Susbcribe now to get a Premium account (50 euros) or Basic account (FREE)

# First law

## Thermodynamics Thermodynamics is the study of the movement of heat and its relationship with work. Throughout this topic of thermodynamics, we need to agree on a few key terms.

Thermal energy is an energy store in a body of matter. Zoom in far enough, and thermal energy becomes the sum of the kinetic energy of the individual particles.

Heat is an energy pathway, a mechanism by which energy can be transferred from one body to another.

Work is the product of the force exerted by a body and the distance travelled parallel to the force. We will refer to three types of system:

System type Heat can pass in and out? Work can be done? Matter exchange with surroundings? Example
Open   Kettle with spout
Closed   Gas syringe
Isolated   Perfect vacuum flask (or the universe!)

## First law of thermodynamics

If heat enters a gas container, the gas can respond in one of three ways.

#### Temperature rise

The gas may increase in temperature, with a consequential increase in the pressure acting on the walls of the container. This is an increase in internal energy. Internal energy is defined as the sum of the kinetic and potential energies of the molecules in the container:

$$U=\sum{E_\textrm{K}}+\sum{E_\textrm{P}}$$

Modelling the gas as ideal, with no intermolecular forces and hence no potential energy: $$U=\sum{E_\textrm{K}}$$

We can recall from gases that the mean kinetic energy of the gas molecules is proportional to temperature: $$\bar{E_\textrm{K}}={3\over2} kT$$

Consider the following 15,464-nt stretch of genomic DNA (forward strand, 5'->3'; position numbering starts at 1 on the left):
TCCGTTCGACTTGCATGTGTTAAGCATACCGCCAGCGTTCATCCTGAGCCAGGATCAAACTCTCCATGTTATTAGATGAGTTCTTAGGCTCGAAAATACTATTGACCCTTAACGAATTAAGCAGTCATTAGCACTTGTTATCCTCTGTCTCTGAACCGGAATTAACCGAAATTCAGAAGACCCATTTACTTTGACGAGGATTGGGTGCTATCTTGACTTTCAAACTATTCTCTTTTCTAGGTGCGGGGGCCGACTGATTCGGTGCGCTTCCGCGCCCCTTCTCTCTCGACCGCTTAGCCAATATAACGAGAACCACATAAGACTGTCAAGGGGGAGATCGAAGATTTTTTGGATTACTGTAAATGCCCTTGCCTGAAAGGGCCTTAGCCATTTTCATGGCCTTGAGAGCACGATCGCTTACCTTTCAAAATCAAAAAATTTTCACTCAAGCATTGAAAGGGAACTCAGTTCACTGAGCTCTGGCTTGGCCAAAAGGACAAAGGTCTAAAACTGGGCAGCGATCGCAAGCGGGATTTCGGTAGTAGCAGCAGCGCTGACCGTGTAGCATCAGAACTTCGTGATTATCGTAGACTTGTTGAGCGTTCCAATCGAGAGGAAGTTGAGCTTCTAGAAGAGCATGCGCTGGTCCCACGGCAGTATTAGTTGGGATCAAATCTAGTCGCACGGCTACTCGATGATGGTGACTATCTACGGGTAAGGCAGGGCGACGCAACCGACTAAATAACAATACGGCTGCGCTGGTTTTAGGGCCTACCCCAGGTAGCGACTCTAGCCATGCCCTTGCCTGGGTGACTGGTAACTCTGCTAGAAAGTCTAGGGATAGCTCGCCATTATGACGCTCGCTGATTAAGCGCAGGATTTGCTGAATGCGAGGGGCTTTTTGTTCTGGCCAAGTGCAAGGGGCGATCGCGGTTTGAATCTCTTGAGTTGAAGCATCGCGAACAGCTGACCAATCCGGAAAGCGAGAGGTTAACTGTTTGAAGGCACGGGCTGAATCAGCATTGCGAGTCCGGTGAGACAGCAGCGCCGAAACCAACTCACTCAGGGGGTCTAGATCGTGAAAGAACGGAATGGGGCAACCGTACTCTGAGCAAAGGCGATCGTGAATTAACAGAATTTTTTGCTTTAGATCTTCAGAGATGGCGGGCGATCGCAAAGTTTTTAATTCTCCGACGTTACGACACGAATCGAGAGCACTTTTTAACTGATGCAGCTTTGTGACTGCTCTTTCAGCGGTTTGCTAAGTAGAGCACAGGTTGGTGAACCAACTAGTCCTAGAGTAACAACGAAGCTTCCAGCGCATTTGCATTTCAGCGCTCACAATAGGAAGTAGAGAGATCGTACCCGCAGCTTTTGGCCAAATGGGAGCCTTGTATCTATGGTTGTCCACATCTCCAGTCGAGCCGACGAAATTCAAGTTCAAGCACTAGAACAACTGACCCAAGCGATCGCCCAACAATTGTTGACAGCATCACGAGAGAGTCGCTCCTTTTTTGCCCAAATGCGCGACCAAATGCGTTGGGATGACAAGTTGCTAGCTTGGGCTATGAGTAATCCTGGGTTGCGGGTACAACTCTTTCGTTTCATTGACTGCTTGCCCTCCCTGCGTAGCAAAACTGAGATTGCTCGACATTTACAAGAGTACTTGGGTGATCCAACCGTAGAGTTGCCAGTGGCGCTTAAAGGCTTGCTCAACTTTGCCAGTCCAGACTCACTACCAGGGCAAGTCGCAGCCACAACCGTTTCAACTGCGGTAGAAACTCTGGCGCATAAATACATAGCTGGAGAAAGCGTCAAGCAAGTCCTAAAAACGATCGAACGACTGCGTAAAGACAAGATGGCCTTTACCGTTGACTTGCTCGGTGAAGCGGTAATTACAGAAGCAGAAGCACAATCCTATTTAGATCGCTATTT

The change in internal energy is equal to the total change in kinetic energy of the molecules.

$$\Delta U=N\Delta \bar{E_\textrm{K}}={3\over 2}Nk\Delta T={3\over 2}nR\Delta T$$

• $$\Delta U$$ is change in internal energy (J)
• $$N$$ is the number of molecules
• $$\bar{E_\textrm{K}}$$ is the average kinetic energy of the molecules (J)
• $$k$$ is the Boltzmann constant (=1.38 x 10-23 JK-1)
• $$\Delta T$$ is change in temperature (K)
• $$n$$ is number of moles (mol)
• $$R$$ is the ideal gas constant (=8.31 Jmol−1K−1)

#### Expansion

An expansion of the gas container into the surroundings may occur, to maintain a constant pressure. This is work done. Work done is the product of the force exerted by a body and the distance travelled parallel to the force:

$$W=Fs\cos \theta$$

The force emerges from the combined pressure of the collisions by gas molecules across the surface area of the walls of the container: $$F=pA$$

Taking the surface area of the container as constant (e.g. piston), the displacement of the container walls will be perpendicular to the plane of the walls. This results in a change in volume: $$\Delta V=As$$

With the expansion at constant pressure:

$$W=p\Delta V$$

• $$W$$ is work done by the gas on the surroundings (J)
• $$p$$ is the pressure of the gas (Pa)
• $$\Delta V$$ is the change in volume of the container (m3)

#### Combination

The first law of thermodynamics combines changes in temperature and work done. It is a restatement of conservation of energy:

The amount of heat that enters a closed gas container is equal to the sum of the increase in internal energy and the work done by the gas on the surroundings.

$$Q=\Delta U+W$$

• $$Q$$ is heat (J), with $$Q> 0$$ for heat entering the gas container
• $$\Delta U$$ is change in internal energy (J), with $$\Delta U >0$$ for an increase in the internal energy of the gas
• $$W$$ is work done (J), with $$W>0$$ for work done on the surroundings by the gas

There is a logical flow to the equation when expressed with respect to $$Q$$.